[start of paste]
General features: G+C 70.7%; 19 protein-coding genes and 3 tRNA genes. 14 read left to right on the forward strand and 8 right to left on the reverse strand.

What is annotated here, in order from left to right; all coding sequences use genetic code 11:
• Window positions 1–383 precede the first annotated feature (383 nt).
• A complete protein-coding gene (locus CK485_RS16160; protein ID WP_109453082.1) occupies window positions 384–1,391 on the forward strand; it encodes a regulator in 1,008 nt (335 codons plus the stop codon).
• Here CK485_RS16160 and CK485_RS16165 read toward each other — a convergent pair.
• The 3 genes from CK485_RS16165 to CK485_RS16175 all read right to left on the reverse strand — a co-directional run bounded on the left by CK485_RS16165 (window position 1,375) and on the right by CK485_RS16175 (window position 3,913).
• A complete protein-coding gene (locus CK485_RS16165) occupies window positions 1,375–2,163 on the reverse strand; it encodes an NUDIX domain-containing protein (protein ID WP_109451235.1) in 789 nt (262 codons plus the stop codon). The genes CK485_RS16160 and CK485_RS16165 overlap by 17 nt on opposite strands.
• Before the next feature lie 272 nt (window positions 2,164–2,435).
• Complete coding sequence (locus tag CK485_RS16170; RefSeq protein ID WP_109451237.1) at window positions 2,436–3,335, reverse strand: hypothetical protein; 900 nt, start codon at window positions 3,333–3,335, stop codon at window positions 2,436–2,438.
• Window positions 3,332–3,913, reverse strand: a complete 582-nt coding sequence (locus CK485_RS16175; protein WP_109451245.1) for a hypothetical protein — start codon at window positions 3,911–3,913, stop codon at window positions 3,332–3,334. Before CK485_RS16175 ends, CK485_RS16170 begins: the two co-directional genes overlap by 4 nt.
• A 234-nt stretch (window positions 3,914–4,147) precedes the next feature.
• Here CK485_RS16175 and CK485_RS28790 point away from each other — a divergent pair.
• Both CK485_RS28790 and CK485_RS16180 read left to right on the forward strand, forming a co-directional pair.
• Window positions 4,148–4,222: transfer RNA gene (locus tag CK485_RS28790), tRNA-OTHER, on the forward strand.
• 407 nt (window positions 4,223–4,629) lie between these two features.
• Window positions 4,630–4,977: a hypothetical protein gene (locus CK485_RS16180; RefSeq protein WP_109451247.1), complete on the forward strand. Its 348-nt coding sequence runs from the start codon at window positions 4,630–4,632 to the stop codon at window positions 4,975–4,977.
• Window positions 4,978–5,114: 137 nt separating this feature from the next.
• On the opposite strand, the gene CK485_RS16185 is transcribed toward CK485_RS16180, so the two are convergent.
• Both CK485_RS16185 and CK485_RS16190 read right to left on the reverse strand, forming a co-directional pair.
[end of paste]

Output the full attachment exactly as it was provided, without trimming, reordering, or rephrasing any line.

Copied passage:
General features: G+C 70.7%; 19 protein-coding genes and 3 tRNA genes. 14 read left to right on the forward strand and 8 right to left on the reverse strand.

What is annotated here, in order from left to right; all coding sequences use genetic code 11:
• Window positions 1–383 precede the first annotated feature (383 nt).
• A complete protein-coding gene (locus CK485_RS16160; protein ID WP_109453082.1) occupies window positions 384–1,391 on the forward strand; it encodes a regulator in 1,008 nt (335 codons plus the stop codon).
• Here CK485_RS16160 and CK485_RS16165 read toward each other — a convergent pair.
• The 3 genes from CK485_RS16165 to CK485_RS16175 all read right to left on the reverse strand — a co-directional run bounded on the left by CK485_RS16165 (window position 1,375) and on the right by CK485_RS16175 (window position 3,913).
• A complete protein-coding gene (locus CK485_RS16165) occupies window positions 1,375–2,163 on the reverse strand; it encodes an NUDIX domain-containing protein (protein ID WP_109451235.1) in 789 nt (262 codons plus the stop codon). The genes CK485_RS16160 and CK485_RS16165 overlap by 17 nt on opposite strands.
• Before the next feature lie 272 nt (window positions 2,164–2,435).
• Complete coding sequence (locus tag CK485_RS16170; RefSeq protein ID WP_109451237.1) at window positions 2,436–3,335, reverse strand: hypothetical protein; 900 nt, start codon at window positions 3,333–3,335, stop codon at window positions 2,436–2,438.
• Window positions 3,332–3,913, reverse strand: a complete 582-nt coding sequence (locus CK485_RS16175; protein WP_109451245.1) for a hypothetical protein — start codon at window positions 3,911–3,913, stop codon at window positions 3,332–3,334. Before CK485_RS16175 ends, CK485_RS16170 begins: the two co-directional genes overlap by 4 nt.
• A 234-nt stretch (window positions 3,914–4,147) precedes the next feature.
• Here CK485_RS16175 and CK485_RS28790 point away from each other — a divergent pair.
• Both CK485_RS28790 and CK485_RS16180 read left to right on the forward strand, forming a co-directional pair.
• Window positions 4,148–4,222: transfer RNA gene (locus tag CK485_RS28790), tRNA-OTHER, on the forward strand.
• 407 nt (window positions 4,223–4,629) lie between these two features.
• Window positions 4,630–4,977: a hypothetical protein gene (locus CK485_RS16180; RefSeq protein WP_109451247.1), complete on the forward strand. Its 348-nt coding sequence runs from the start codon at window positions 4,630–4,632 to the stop codon at window positions 4,975–4,977.
• Window positions 4,978–5,114: 137 nt separating this feature from the next.
• On the opposite strand, the gene CK485_RS16185 is transcribed toward CK485_RS16180, so the two are convergent.
• Both CK485_RS16185 and CK485_RS16190 read right to left on the reverse strand, forming a co-directional pair.